Report Shows Snipes at Fault for Sexist Session
Investigation finds Snipes tried to shift blame for training session
By Mary Tuma,
3:30PM, Wed. Jun. 3, 2015
The city official who organized the now controversial training session, which was meant to educate staff on how to deal with a majority female council, failed to properly vet the speakers and sought to shift blame on who came up with the topic, according to a new report.
Assistant City Manager Anthony Snipes invited Ft-Lauderdale-based Jonathan K. Allen and Miya Burt-Stewart to deliver a session – amounting to some heavy mansplaining – titled “Women Leading in Local Government” for city staff in March. The speakers asserted that women council members are “less likely to read agenda information”; have a harder time dealing with financial matters and the city budget than men; and act more emotional than men.
When video of the presentation was made public by the local daily last month, council members promptly held a press conference denouncing the session as outdated and offensive to women, as the Chronicle previously reported. “I was a combination of shocked, appalled, and speechless,” said District 2 City Council member Delia Garza at the time. The fiasco generated national lampooning and media attention.
City Manager Marc Ott then initiated an investigation into the process by which Allen was invited. The result, a 28-page recently released internal report (call it an explanation of the mansplanation) found glaring inconsistencies in Snipes’ story. The investigative team was led by Sue Edwards, an assistant city manager, and comprised of human resources employee, Wendy Riggins, Labor Relations ombudsman Tom Stribling, and Margo Frasier, Austin’s police monitor. Investigators conducted 21 interviews, including three separate interviews with Snipes, and reviewed several documents.
The report highlights the long-time relationship between Allen and Snipes, who have been friends for nearly two decades. The timing of Allen’s visit coincided with the Urban Fest and the Google Fiber reception for the Texas Relays, events the men attended together. The city paid for two night’s of Allen’s stay, the report notes, the arrangements of which were planned before Snipes even met with the groups that were to be subject to the sexist session.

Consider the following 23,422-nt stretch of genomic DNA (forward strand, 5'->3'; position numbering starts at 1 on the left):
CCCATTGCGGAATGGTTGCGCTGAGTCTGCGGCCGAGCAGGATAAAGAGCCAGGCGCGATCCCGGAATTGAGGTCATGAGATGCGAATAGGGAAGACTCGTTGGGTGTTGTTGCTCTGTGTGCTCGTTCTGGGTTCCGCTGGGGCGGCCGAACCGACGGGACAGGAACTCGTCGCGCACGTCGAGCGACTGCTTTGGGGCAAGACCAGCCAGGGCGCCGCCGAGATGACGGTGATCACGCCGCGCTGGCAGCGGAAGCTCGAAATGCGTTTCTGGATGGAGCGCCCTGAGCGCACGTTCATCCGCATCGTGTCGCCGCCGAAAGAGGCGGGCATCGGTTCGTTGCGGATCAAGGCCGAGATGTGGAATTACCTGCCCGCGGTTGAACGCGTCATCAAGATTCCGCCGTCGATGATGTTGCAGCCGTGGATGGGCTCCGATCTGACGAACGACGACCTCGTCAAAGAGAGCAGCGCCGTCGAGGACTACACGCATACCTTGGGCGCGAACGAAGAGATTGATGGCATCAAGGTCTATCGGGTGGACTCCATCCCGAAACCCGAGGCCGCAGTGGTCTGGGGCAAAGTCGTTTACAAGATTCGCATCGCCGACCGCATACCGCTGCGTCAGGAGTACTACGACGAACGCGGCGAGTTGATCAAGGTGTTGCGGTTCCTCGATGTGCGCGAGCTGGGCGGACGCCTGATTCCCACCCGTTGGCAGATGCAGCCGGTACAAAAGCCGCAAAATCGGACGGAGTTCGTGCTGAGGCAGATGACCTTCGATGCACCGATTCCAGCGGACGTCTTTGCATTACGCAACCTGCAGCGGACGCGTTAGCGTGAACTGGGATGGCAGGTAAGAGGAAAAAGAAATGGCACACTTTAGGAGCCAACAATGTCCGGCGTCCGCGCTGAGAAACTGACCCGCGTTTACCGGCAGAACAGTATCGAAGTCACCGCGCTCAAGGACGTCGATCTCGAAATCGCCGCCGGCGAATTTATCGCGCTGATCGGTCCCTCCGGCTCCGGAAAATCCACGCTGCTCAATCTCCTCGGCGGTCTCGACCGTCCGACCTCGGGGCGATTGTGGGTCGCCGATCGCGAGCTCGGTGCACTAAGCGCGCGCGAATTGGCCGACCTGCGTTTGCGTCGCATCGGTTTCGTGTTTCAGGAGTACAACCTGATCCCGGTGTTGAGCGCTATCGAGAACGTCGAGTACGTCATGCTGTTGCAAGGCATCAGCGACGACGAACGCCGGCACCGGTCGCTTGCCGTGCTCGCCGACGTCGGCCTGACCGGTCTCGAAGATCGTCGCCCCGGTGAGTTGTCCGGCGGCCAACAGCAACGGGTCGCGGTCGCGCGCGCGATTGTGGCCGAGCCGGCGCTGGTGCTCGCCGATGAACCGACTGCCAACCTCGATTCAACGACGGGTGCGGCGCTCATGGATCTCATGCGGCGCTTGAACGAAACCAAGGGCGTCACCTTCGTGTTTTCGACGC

As for vetting, Snipes conducted two Google searches – one for Snipes and one for Burt-Stewart, but only after she was invited. A “very basic search revealed two controversies that would have warranted further exploration as they were ethical in nature,” investigators wrote of Burt-Stewart. And controversy surrounding Allen – who was faced friction (and an eventual firing) from women leaders in the Florida town he oversaw as city manager – was discussed with Snipes who determined it was of no concern. Additionally, Allen gave Snipes an abstract of the presentation in advance and while there is some “conflicting testimony” over whether the report was refined, it is clear that it stayed largely in its original form. The invitation to Ott “went unnoticed," the report also notes, and Snipes was left to his own devices, with no involvement from other city management officials.
While Snipes claimed “affinity” and W2W (women to women) groups requested specific training on how to deal with women in leadership, “[d]ocumentation and the interviews do not support this assertion.” The decision to invite Allen and the content of the presentation had previously been determined, the report finds. In fact, group members were “surprised” to learn about the topic of the session upon receiving the invitation. The investigation also discredits Snipes’ defense that the lecture was meant as a managing and communication training, not a training on how to deal with women holding elected office.
In its most damning line, the report notes that while Snipes apologized for the contents of the training, he “set forth on a course of action designed to shift the responsibility for deciding the topic” in order to portray the presentation as not focusing on women elected leaders.
After the incident, Snipes was placed on paid administrative leave and subsequently announced his resignation; his last day will be Aug. 10. Something tells us the women on the dais won’t be attending his goodbye party.